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Green Power Grids: How Energy from Renewable Sources Affects Networks and Markets

Overview of attention for article published in PLoS ONE, January 2015
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About this Attention Score

  • In the top 25% of all research outputs scored by Altmetric
  • High Attention Score compared to outputs of the same age (85th percentile)
  • High Attention Score compared to outputs of the same age and source (85th percentile)

Mentioned by

twitter
16 tweeters
googleplus
1 Google+ user

Citations

dimensions_citation
13 Dimensions

Readers on

mendeley
34 Mendeley
Title
Green Power Grids: How Energy from Renewable Sources Affects Networks and Markets
Published in
PLoS ONE, January 2015
DOI 10.1371/journal.pone.0135312
Pubmed ID
Authors

Mario Mureddu, Guido Caldarelli, Alessandro Chessa, Antonio Scala, Alfonso Damiano

Abstract

The increasing attention to environmental issues is forcing the implementation of novel energy models based on renewable sources. This is fundamentally changing the configuration of energy management and is introducing new problems that are only partly understood. In particular, renewable energies introduce fluctuations which cause an increased request for conventional energy sources to balance energy requests at short notice. In order to develop an effective usage of low-carbon sources, such fluctuations must be understood and tamed. In this paper we present a microscopic model for the description and for the forecast of short time fluctuations related to renewable sources in order to estimate their effects on the electricity market. To account for the inter-dependencies in the energy market and the physical power dispatch network, we use a statistical mechanics approach to sample stochastic perturbations in the power system and an agent based approach for the prediction of the market players' behavior. Our model is data-driven; it builds on one-day-ahead real market transactions in order to train agents' behaviour and allows us to deduce the market share of different energy sources. We benchmarked our approach on the Italian market, finding a good accordance with real data.

Twitter Demographics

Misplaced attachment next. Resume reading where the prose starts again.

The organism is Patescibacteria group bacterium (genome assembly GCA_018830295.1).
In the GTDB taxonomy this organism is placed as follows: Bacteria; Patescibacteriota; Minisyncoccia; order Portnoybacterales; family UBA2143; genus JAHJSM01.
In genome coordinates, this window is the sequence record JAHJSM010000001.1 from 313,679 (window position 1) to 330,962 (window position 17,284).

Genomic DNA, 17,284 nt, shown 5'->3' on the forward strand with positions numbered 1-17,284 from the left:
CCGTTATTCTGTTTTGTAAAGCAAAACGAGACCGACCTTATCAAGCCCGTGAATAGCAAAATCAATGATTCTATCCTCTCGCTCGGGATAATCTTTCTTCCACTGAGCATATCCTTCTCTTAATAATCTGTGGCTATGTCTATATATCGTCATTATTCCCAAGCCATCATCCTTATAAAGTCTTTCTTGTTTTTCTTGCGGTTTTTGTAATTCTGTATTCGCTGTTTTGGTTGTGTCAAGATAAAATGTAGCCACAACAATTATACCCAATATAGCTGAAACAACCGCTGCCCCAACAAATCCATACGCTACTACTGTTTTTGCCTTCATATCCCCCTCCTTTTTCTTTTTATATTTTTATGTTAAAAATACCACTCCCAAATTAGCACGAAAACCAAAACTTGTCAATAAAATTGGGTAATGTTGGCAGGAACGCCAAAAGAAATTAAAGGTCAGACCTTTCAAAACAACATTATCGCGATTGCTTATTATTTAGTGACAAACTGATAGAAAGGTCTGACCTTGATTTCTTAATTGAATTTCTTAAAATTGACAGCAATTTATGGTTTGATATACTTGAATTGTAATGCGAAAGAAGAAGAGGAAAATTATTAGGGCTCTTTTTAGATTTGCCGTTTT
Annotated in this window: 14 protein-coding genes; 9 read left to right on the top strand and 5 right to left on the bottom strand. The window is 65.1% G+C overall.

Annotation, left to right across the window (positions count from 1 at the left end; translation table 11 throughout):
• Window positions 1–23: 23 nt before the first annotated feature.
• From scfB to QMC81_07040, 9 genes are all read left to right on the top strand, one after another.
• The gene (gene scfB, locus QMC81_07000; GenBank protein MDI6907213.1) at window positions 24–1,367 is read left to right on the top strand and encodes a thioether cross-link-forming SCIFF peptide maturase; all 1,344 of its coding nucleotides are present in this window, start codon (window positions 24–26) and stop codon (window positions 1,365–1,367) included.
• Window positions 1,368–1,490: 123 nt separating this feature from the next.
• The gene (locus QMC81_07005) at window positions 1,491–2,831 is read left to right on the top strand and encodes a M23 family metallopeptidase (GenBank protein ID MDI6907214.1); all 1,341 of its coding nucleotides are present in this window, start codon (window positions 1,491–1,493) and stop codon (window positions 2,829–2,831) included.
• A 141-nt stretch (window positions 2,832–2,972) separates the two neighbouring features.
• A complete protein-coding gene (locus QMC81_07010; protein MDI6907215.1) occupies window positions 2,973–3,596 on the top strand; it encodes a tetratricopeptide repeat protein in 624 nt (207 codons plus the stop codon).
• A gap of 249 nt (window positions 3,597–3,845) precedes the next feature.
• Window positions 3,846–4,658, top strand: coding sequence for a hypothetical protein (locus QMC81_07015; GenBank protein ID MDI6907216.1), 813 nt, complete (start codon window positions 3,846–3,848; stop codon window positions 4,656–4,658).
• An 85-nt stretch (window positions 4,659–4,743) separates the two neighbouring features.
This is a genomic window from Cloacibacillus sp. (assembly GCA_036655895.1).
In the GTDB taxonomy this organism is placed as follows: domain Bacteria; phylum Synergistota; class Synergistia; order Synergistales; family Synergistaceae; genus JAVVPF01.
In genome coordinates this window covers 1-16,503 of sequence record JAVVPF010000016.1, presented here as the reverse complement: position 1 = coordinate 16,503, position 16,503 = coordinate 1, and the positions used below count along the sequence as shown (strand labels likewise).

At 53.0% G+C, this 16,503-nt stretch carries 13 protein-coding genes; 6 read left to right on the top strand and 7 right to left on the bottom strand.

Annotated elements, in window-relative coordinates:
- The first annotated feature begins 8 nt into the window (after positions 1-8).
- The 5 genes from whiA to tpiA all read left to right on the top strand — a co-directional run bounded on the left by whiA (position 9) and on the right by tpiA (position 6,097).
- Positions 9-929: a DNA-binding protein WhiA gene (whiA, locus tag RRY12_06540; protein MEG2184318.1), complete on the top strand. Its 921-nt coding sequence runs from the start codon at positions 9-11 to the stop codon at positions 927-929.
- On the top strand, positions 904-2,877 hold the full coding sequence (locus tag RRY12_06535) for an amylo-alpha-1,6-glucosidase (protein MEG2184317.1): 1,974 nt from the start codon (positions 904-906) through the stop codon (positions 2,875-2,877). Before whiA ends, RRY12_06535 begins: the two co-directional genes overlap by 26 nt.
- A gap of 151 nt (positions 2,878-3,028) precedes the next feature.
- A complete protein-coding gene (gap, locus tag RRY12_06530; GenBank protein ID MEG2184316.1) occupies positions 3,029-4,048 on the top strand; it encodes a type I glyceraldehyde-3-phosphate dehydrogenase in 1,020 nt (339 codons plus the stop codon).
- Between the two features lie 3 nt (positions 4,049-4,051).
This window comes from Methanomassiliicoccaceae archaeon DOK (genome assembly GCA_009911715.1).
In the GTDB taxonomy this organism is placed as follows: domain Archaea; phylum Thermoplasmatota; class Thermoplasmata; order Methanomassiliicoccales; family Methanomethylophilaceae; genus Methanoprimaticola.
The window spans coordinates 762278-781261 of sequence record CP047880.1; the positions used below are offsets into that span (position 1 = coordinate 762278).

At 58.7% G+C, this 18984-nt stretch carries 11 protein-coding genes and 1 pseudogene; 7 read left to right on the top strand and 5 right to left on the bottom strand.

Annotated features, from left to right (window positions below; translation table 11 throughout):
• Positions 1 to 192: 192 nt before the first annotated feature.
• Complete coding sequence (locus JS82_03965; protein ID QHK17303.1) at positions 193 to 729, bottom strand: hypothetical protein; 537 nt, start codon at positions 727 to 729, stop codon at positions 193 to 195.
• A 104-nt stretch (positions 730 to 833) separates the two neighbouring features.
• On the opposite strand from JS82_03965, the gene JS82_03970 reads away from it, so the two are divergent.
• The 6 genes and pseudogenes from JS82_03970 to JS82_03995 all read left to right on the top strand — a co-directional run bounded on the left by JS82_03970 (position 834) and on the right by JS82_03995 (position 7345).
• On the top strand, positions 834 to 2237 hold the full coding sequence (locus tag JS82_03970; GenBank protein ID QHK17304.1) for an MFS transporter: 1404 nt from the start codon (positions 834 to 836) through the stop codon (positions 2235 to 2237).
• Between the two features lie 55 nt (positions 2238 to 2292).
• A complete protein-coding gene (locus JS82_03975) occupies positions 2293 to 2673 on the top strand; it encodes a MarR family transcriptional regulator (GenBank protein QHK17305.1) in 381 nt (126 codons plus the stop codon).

The data shown below were collected from the profiles of 16 tweeters who shared this research output. Click here to find out more about how the information was compiled.

Mendeley readers

The data shown below were compiled from readership statistics for 34 Mendeley readers of this research output. Click here to see the associated Mendeley record.

Geographical breakdown

Country Count As %
Switzerland 2 6%
United Kingdom 1 3%
Italy 1 3%
United States 1 3%
Colombia 1 3%
Unknown 28 82%

Demographic breakdown

Readers by professional status Count As %
Student > Ph. D. Student 11 32%
Student > Master 7 21%
Researcher 6 18%
Student > Bachelor 4 12%
Professor 3 9%
Other 3 9%
Readers by discipline Count As %
Engineering 11 32%
Physics and Astronomy 5 15%
Unspecified 4 12%
Computer Science 3 9%
Agricultural and Biological Sciences 2 6%
Other 9 26%

Attention Score in Context

This research output has an Altmetric Attention Score of 11. This is our high-level measure of the quality and quantity of online attention that it has received. This Attention Score, as well as the ranking and number of research outputs shown below, was calculated when the research output was last mentioned on 24 September 2015.
All research outputs
#1,096,901
of 11,346,525 outputs
Outputs from PLoS ONE
#20,232
of 126,124 outputs
Outputs of similar age
#33,418
of 237,800 outputs
Outputs of similar age from PLoS ONE
#850
of 5,767 outputs
Altmetric has tracked 11,346,525 research outputs across all sources so far. Compared to these this one has done particularly well and is in the 90th percentile: it's in the top 10% of all research outputs ever tracked by Altmetric.
So far Altmetric has tracked 126,124 research outputs from this source. They typically receive a lot more attention than average, with a mean Attention Score of 11.3. This one has done well, scoring higher than 83% of its peers.
Older research outputs will score higher simply because they've had more time to accumulate mentions. To account for age we can compare this Altmetric Attention Score to the 237,800 tracked outputs that were published within six weeks on either side of this one in any source. This one has done well, scoring higher than 85% of its contemporaries.
We're also able to compare this research output to 5,767 others from the same source and published within six weeks on either side of this one. This one has done well, scoring higher than 85% of its contemporaries.